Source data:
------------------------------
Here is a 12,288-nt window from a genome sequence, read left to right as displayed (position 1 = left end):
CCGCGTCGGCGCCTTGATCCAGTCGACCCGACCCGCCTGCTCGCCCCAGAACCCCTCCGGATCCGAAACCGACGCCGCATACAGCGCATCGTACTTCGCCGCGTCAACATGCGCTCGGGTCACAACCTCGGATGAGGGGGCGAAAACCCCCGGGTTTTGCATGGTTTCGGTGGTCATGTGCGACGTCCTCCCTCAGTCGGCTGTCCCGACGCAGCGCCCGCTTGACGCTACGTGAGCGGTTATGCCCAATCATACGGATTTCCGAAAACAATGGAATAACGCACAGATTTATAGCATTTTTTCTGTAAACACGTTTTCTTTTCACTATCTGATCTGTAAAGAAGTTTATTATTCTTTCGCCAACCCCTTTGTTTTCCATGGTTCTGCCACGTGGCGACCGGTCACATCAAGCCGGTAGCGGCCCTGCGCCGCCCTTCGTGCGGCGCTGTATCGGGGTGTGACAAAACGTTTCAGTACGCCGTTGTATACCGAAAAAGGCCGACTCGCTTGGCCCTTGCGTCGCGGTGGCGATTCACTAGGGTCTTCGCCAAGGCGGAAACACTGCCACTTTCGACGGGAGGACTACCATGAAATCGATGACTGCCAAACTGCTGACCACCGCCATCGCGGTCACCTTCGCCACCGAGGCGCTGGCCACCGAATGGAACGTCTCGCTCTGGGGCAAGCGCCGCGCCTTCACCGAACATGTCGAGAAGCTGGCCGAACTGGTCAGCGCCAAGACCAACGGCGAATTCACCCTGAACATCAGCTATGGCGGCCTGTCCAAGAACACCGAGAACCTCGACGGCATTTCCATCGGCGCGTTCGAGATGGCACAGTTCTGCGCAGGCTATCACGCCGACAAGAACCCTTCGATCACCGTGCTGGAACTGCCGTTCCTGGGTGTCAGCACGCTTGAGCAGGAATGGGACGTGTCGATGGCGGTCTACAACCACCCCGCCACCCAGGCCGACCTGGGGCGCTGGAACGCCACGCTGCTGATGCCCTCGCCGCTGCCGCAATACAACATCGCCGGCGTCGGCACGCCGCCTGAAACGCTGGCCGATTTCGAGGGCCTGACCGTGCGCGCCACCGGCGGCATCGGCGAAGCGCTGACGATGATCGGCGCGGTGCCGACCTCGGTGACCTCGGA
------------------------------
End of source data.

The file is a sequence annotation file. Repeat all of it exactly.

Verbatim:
Here is a 12,288-nt window from a genome sequence, read left to right as displayed (position 1 = left end):
CCGCGTCGGCGCCTTGATCCAGTCGACCCGACCCGCCTGCTCGCCCCAGAACCCCTCCGGATCCGAAACCGACGCCGCATACAGCGCATCGTACTTCGCCGCGTCAACATGCGCTCGGGTCACAACCTCGGATGAGGGGGCGAAAACCCCCGGGTTTTGCATGGTTTCGGTGGTCATGTGCGACGTCCTCCCTCAGTCGGCTGTCCCGACGCAGCGCCCGCTTGACGCTACGTGAGCGGTTATGCCCAATCATACGGATTTCCGAAAACAATGGAATAACGCACAGATTTATAGCATTTTTTCTGTAAACACGTTTTCTTTTCACTATCTGATCTGTAAAGAAGTTTATTATTCTTTCGCCAACCCCTTTGTTTTCCATGGTTCTGCCACGTGGCGACCGGTCACATCAAGCCGGTAGCGGCCCTGCGCCGCCCTTCGTGCGGCGCTGTATCGGGGTGTGACAAAACGTTTCAGTACGCCGTTGTATACCGAAAAAGGCCGACTCGCTTGGCCCTTGCGTCGCGGTGGCGATTCACTAGGGTCTTCGCCAAGGCGGAAACACTGCCACTTTCGACGGGAGGACTACCATGAAATCGATGACTGCCAAACTGCTGACCACCGCCATCGCGGTCACCTTCGCCACCGAGGCGCTGGCCACCGAATGGAACGTCTCGCTCTGGGGCAAGCGCCGCGCCTTCACCGAACATGTCGAGAAGCTGGCCGAACTGGTCAGCGCCAAGACCAACGGCGAATTCACCCTGAACATCAGCTATGGCGGCCTGTCCAAGAACACCGAGAACCTCGACGGCATTTCCATCGGCGCGTTCGAGATGGCACAGTTCTGCGCAGGCTATCACGCCGACAAGAACCCTTCGATCACCGTGCTGGAACTGCCGTTCCTGGGTGTCAGCACGCTTGAGCAGGAATGGGACGTGTCGATGGCGGTCTACAACCACCCCGCCACCCAGGCCGACCTGGGGCGCTGGAACGCCACGCTGCTGATGCCCTCGCCGCTGCCGCAATACAACATCGCCGGCGTCGGCACGCCGCCTGAAACGCTGGCCGATTTCGAGGGCCTGACCGTGCGCGCCACCGGCGGCATCGGCGAAGCGCTGACGATGATCGGCGCGGTGCCGACCTCGGTGACCTCGGA